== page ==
Is that kind of experience possible with a crowd of forty women? Perhaps. I believe it depends on intention and trust – the willingness to say what is often left hidden inside us because we do not feel articulate or as knowledgeable as others. Establishing an environment of curiosity and willingness to trust will be essential and will be the job of each person in the group. As I write I begin to build my initial approach and my trust quotient of “letting go and letting God” which is the only way that the miraculous dance of the Spirit will take place. I have great confidence in the energy of such a group of women but it will take some shepherding, I think, to harness the energy and make space for the deeper meanings to come through. I look forward to the challenge and hope for the best.

Wish me luck!

 

 

 

 

 

 

Harden Not Your Hearts

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awellwaterThe verse before the gospel today is very familiar. It comes from Psalm 95 and if I only see the first clause, I can always recite the second. If today you hear God’s voice…harden not your hearts. I usually pass it by making a quick note to myself of the meaning, i.e. “Don’t get mad at God for anything that happens” or “Don’t forget that God always loves you.” This morning I decided to investigate because I didn’t remember why the psalmist was warning the people in that way. Here’s what I found in a commentary.

The experience of the Hebrew people at the oasis of Meribah was one of those historical markers in their journey from Egypt. The waters of Meribah were bitter (which is the meaning of the name) and they also complained to God bitterly that they were brought out into the desert to die. In the record and tradition of the people a miracle was performed and the bitter waters were turned to sweet, drinkable water. They never forgot what happened, but they also failed the same test of trust over and over again. Meribah became a kind of sign to them of their failure and God’s provision. (Ancient Songs Sung Anew, p. 241)

Thus, I guess I wasn’t far off in my assessment of the meaning of that verse, but now I might recall the whole thing myself before I get all huffy when a situation seems unfair. May it be so – for all of us!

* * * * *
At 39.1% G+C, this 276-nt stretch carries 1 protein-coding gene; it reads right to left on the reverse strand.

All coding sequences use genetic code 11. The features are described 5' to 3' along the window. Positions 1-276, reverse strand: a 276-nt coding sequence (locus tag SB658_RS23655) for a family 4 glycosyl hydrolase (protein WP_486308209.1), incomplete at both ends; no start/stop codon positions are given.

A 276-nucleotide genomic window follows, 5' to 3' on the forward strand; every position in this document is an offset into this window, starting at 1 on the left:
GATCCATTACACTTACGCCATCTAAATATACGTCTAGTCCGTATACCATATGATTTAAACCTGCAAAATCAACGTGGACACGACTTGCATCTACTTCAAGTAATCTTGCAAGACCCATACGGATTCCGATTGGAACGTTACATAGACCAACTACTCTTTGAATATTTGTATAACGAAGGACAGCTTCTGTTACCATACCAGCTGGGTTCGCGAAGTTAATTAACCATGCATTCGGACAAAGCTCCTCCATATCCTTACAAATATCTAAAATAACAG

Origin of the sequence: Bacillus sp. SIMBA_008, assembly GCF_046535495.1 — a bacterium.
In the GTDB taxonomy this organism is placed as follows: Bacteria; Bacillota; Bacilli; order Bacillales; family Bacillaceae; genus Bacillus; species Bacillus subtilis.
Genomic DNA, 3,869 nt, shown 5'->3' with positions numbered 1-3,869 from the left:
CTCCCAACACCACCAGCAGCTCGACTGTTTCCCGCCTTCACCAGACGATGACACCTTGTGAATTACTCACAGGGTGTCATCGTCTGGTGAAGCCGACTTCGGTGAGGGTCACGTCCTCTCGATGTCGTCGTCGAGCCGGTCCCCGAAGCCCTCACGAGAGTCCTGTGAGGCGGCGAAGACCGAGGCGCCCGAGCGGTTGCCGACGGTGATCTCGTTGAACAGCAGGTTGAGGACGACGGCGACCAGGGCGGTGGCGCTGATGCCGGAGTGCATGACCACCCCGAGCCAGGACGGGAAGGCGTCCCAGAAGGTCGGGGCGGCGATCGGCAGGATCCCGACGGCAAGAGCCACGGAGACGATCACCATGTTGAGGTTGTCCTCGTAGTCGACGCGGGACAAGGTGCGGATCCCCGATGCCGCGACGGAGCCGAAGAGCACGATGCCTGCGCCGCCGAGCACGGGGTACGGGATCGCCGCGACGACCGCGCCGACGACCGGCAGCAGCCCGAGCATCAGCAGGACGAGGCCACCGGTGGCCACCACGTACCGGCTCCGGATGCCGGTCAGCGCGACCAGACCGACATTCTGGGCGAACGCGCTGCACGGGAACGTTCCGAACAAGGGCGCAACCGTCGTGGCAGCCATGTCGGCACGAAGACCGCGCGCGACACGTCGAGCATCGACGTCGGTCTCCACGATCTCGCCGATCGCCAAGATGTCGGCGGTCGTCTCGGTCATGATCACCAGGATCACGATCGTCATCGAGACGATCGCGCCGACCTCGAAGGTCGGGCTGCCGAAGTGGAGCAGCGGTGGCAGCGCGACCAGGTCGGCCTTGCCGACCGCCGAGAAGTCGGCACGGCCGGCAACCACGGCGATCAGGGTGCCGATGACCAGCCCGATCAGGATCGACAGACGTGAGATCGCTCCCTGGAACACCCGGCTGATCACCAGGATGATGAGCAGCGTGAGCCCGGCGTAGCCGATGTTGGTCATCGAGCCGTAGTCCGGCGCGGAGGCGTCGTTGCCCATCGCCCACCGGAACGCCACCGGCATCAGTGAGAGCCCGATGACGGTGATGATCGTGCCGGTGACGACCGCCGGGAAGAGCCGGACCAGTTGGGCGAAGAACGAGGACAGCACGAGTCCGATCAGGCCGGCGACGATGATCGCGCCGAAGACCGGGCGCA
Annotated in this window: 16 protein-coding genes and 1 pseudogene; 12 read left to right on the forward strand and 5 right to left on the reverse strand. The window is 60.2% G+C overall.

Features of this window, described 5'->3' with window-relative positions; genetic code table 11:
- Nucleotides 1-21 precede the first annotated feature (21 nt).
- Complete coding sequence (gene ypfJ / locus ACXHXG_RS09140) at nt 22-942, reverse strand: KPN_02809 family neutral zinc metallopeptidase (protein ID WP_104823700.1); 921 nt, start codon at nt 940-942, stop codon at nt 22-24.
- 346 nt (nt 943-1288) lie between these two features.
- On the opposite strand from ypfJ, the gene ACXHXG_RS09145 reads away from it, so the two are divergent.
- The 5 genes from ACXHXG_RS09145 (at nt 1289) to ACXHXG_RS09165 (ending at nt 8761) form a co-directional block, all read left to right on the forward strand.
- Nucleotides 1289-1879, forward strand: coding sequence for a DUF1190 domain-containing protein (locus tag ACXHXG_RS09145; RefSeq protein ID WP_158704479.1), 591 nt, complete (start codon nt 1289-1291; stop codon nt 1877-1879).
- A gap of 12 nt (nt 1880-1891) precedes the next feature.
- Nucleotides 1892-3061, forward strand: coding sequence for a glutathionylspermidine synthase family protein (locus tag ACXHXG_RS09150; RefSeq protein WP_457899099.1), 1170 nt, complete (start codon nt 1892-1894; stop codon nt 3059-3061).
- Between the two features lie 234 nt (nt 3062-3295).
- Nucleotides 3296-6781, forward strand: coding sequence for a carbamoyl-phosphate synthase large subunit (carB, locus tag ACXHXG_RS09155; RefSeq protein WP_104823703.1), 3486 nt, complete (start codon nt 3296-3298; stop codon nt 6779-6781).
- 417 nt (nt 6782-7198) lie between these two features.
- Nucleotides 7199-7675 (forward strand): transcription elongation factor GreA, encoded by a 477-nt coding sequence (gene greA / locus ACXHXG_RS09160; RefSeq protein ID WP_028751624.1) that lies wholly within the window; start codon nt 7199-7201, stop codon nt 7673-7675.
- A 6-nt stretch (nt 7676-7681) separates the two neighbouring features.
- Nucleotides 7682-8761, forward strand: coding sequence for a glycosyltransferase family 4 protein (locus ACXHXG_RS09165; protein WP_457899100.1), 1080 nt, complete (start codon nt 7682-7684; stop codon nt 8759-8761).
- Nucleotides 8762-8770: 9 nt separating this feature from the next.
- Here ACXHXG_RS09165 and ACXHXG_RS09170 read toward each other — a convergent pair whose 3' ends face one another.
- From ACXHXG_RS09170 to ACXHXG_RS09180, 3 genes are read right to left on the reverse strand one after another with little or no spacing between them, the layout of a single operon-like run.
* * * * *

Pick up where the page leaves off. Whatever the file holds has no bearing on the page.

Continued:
Holy Doctor

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astteresaofavilaToday is the feast of Teresa of Avila. Because it is Sunday, always a “first class feast,” we don’t hear about Teresa this year. I find it difficult to let it go by, however, without some mention of this woman who is one of only four women thus far in the history of the Roman Catholic Church to achieve the title of “Doctor of the Church.” Sister Teresa was a mystic, but also very active, tireless in her work of reforming the Carmelite order of nuns in the 1500’s in the most rigorous – some thought too extreme – way. Her writings were extensive and her spiritual practice was constant, although for many years she suffered many physical illnesses and a deprivation of any spiritual consolation. She never despaired, even in the face of investigation by the Inquisition, and her writings are considered one of the great treasures of Christian mysticism.

My personal experience of the gift of Teresa’s influence is twofold. When I was 16 years old and considering entering the convent, I received a “holy card” inscribed with a piece of advice written by Teresa. For over 50 years I have held it close and shared it with people I thought would benefit from hearing it. I say it gratefully again today in the translation in which I received it:

Let nothing disturb you, nothing frighten you. All things are passing; God never changes. Patient endurance attains all things. The one who possesses God lacks nothing. God alone suffices.

Many years later, I heard a song by John Michael Talbot whose lyrics are attributed to Teresa, but not found in her writings. I offer it often when speaking to people who work in religious education or other ministries – and lately use it in any situation where I want to emphasize to people how important we are in bringing the love of God to others. Please take a moment to consider it as a word to you today.

Christ has no body now but yours; no hands, no feet on earth but yours. Yours are the eyes through which He looks compassion on this world. Yours are the feet with which He walks to do good. Yours are the hands with which He blesses all the world.  Yours are the hands, yours are the feet, yours are the eyes. You are his body. Christ has no body now on earth but yours.

Saturday’s Reminder

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asunsetprayer

Alan Cohen begins his morning reflection for today with an anonymous, well-known adage that says: Anyone who is too busy to pray is too busy. He ends with a prayer that addresses God directly and with a similarly clear message. I think this “twinning” of thoughts is appropriate and sufficient for today. I call us each to offer this prayer and in so doing to connect us to this circle of humanity for the good of all.

You are my first priority. Knowing you makes all the difference in my life and my world. Knowing you is knowing myself. Be with me today, that I may be with you always.